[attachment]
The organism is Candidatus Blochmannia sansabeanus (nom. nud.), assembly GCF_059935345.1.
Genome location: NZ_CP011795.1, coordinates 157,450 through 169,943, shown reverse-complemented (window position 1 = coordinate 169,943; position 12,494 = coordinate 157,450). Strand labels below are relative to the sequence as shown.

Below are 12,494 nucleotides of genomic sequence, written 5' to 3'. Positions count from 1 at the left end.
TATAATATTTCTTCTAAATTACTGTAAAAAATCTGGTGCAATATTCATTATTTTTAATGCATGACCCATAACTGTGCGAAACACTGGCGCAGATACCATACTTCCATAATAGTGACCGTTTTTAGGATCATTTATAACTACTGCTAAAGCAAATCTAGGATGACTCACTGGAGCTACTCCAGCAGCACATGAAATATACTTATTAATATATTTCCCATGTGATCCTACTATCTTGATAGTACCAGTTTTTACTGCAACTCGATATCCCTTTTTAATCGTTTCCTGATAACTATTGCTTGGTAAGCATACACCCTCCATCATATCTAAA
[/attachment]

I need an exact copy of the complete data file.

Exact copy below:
The organism is Candidatus Blochmannia sansabeanus (nom. nud.), assembly GCF_059935345.1.
Genome location: NZ_CP011795.1, coordinates 157,450 through 169,943, shown reverse-complemented (window position 1 = coordinate 169,943; position 12,494 = coordinate 157,450). Strand labels below are relative to the sequence as shown.

Below are 12,494 nucleotides of genomic sequence, written 5' to 3'. Positions count from 1 at the left end.
TATAATATTTCTTCTAAATTACTGTAAAAAATCTGGTGCAATATTCATTATTTTTAATGCATGACCCATAACTGTGCGAAACACTGGCGCAGATACCATACTTCCATAATAGTGACCGTTTTTAGGATCATTTATAACTACTGCTAAAGCAAATCTAGGATGACTCACTGGAGCTACTCCAGCAGCACATGAAATATACTTATTAATATATTTCCCATGTGATCCTACTATCTTGATAGTACCAGTTTTTACTGCAACTCGATATCCCTTTTTAATCGTTTCCTGATAACTATTGCTTGGTAAGCATACACCCTCCATCATATCTAAA